Progressive Tax Definition
A progressive tax involves taxing lower-income citizens at a lower rate than higher-income citizens. As a member of a society with a progressive tax, the tax rate you are placed in is based on your income—whether you can afford to pay a certain tax level. Higher-income earners have a greater percentage of their wealth and income taxed.
A progressive income tax is imposed because low-income families spend a much greater share of their income on basic necessities—cost of living expenses—than do rich people, who nearly always spend more of their income on luxuries, have no trouble affording their cost of living expenses, and therefore it’s only just to tax them more heavily.
For instance, the lowest bracket (range of incomes) could be taxed at 0%; the highest bracket—say, the fifth bracket—could be taxed at a rate of 70% or even higher.
The Advantages of a Progressive Tax
There are numerous advantages to having a progressive tax, both for individuals and for society as a whole. These include the following:
- Overall tax revenue is significantly higher than with something like a regressive tax rate, which is the direct opposite of a progressive tax rate (which takes a greater percentage from the poor than from the rich). This means that the government can invest more money into creating a better society for all members.
- Increase government revenue allows the government to create a social safety net for more marginalized members of the society, reducing suffering and increasing total welfare.
- Put simply, a progressive tax system is just: the people who are most financially well-off are burdened with the highest taxes.
- It reduces total economic inequality in society. Low economic inequality is associated with stronger democracy and greater economic growth.
The Disadvantages of a Progressive Tax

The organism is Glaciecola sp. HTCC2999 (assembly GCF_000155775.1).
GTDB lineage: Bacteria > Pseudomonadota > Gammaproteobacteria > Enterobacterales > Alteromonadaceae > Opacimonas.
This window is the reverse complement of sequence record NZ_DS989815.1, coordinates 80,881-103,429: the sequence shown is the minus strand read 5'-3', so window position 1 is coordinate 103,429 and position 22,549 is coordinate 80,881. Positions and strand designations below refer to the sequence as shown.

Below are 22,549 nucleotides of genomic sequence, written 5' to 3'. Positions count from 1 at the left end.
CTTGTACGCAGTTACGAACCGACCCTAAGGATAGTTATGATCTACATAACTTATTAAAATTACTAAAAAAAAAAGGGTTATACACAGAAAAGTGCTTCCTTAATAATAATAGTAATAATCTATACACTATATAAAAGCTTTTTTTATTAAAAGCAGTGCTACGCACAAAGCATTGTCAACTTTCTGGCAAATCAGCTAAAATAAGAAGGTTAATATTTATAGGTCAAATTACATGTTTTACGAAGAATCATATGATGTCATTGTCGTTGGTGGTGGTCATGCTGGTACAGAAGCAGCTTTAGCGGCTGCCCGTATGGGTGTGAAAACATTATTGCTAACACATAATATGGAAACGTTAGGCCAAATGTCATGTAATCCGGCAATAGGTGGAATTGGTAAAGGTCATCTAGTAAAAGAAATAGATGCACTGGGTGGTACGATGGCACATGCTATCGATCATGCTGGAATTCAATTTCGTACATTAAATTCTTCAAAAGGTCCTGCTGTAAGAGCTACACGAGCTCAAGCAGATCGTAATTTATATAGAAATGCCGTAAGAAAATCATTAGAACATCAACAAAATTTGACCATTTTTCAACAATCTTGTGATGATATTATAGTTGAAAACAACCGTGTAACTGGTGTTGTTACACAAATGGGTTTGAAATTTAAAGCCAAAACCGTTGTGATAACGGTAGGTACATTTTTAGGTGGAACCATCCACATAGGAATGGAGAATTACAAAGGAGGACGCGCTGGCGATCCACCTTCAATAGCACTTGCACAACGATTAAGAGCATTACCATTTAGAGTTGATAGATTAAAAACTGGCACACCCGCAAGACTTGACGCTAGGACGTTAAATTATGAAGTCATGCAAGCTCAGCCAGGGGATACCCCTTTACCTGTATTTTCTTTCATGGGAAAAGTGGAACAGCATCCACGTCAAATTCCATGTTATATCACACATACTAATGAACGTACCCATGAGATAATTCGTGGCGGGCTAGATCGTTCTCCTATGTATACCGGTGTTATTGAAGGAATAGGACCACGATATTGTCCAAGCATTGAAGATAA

Some individuals—especially the most wealthy members of society—disagree with the idea of a progressive tax. They say that it reduces incentives to earn money through business activity. Likewise, they claim that it minimizes investment activity because the wealthy have left disposable income to invest.
Those who are critical of welfare programs—in the United States, these include Medicaid, SNAP (Supplemental Nutrition Assistance Program also known as food stamps), Housing Assistance, and more—are concerned that the increased tax revenue offered by a progressive tax just leads to increased government investment in such programs.
How Progressive Taxes Affect the Economy
Progressive taxes typically lead to income redistribution that allows poor and low-income people and communities to meet their basic needs. This is because the government ends up spending the money that they taxed more highly from the wealthy on services that the poor require (see examples in the previous section).
Progressive taxes also result in higher economic demand, because low-income people have more purchasing power to use on everyday necessities. This spurs economic growth and reduces unemployment, as people are less likely to be fired due to a lack of demand. Specifically, for each dollar spent using SNAP, $1.73 in demand is stimulated. Meanwhile, when the rich experience tax breaks, every dollar of revenue that’s lost as a result creates just 33 cents of demand. This demonstrates that progressive taxes help the economy.
Progressive Tax Examples
Here are a few examples of highly prevalent progressive taxes:
1. Estate Taxes
If the deceased person’s estate is worth more than a particular total that the government has chosen, only then is the person receiving the inheritance taxed.
2. Tax on Interest Earned
Anyone who can afford to have savings or investments, and thus interest earned from these, are taxed because they are clearly able to afford the tax.
3. Tax Credits
Low-income people, elderly people, and other vulnerable groups receive tax benefits, perks, and credits that help them to save money.